by Peter Zeihan on September 17, 2022
Things aren’t looking great for Beijing.
Weeks of military posturing and a range of indirect-to-direct military threats against Taiwan following United States Speaker of the House Nancy Pelosi’s visit to Taipei were meant to remind the world who’s boss. It would seem…not China.
US Secretary of Defense Lloyd Austin announced yesterday (the video below was recorded yesterday, so please forgive any anachronous turns of phrases) that the US government would be halting sales of airframes and related technology to Beijing for the foreseeable future, as a direct response to Chinese agitation. While the Chinese have responded with some economic measures of their own, it is worth noting that there is precious little in the way of meaningful replacements for what they were seeking to buy from Boeing. This follows previous US de facto bans on high-end silicon chip technology (including manufacturing tech and equipment) making their way to China. (Two points to mention during upcoming holidays if there’s a lull in conversation: for all the folks in your life who are committed to a view that China is poised to take over the world–they are utterly dependent on the US for a whole host of critical technologies and inputs into their supply chains, not to mention the facilitation of their global trade networks. And that the Biden administration has struggled to put as much effort into anything as it has into making Donald Trump’s dream of using US trade policy to cudgel China into reality, tweets and all.)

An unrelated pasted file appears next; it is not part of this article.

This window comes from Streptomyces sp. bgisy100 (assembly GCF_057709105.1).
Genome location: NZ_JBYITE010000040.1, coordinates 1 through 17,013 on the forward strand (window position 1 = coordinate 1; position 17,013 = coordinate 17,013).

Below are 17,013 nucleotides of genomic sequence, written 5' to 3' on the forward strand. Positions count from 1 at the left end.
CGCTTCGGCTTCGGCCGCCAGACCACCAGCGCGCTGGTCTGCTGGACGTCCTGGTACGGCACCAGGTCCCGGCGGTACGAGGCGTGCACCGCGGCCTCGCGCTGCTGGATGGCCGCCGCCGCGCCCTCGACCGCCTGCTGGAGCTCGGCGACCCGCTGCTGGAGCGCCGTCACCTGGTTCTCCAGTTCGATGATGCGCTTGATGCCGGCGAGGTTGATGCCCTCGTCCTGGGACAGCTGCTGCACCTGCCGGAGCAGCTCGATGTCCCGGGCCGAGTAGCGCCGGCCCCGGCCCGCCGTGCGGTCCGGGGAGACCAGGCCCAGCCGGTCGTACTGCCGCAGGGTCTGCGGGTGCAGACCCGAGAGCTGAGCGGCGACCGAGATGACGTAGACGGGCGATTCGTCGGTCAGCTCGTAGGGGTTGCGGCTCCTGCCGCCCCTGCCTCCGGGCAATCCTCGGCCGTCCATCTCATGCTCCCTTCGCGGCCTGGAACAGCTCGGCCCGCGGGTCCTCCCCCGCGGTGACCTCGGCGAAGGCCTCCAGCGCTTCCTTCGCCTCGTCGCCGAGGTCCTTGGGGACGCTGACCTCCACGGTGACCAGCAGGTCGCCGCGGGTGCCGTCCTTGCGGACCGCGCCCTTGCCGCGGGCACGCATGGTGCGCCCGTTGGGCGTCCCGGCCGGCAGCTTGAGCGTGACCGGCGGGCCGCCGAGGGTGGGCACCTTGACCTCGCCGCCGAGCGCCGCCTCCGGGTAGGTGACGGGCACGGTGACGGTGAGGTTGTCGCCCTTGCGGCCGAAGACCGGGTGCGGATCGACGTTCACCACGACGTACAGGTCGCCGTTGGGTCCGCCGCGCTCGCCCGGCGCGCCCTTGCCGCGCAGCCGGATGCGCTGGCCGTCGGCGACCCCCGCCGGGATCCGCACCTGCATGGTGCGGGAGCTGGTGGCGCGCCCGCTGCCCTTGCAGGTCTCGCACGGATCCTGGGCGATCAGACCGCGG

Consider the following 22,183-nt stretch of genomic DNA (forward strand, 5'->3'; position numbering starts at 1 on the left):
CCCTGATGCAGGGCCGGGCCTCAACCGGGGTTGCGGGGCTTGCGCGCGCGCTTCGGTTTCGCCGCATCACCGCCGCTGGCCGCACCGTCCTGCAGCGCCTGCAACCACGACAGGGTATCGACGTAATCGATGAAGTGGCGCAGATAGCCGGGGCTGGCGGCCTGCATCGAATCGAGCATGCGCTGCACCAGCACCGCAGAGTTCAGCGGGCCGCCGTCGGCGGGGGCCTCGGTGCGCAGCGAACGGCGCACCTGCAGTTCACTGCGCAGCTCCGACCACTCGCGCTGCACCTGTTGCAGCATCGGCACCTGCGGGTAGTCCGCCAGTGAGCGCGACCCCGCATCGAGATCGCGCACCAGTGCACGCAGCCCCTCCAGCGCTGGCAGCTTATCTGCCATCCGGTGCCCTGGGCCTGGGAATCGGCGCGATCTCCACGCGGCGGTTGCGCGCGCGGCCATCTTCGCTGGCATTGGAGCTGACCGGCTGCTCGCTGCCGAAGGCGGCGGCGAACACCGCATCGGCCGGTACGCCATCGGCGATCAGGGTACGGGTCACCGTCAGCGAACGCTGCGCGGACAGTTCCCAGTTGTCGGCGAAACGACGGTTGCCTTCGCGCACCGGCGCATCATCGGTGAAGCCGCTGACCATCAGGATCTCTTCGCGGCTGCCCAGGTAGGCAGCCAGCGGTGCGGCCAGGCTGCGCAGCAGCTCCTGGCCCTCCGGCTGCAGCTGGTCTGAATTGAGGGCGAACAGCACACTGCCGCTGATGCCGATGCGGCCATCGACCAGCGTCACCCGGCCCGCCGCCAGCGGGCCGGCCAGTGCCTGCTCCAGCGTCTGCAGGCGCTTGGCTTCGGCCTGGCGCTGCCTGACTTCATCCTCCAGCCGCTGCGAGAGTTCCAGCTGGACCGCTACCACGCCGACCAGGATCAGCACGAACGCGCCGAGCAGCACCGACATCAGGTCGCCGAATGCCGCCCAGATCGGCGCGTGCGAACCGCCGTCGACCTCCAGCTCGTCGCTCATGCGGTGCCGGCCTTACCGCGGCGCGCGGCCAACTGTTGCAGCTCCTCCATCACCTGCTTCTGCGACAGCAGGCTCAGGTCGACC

Expect the Europeans to follow the Americans’ lead.
It’s not entirely doom and gloom for the Chinese, though. At a summit earlier this week Russian president Vladimir Putin signaled he was ready to cave to a number of long-standing Chinese demands as the Ukraine war continues to go oh so very badly for Moscow. With little end in sight for European and American sanctions against the Russian economy, China is in the catbird seat with regard to Russia. We’ll see how long they’ll be able to use that to their advantage, however, and their broader strategic position continues to look grim…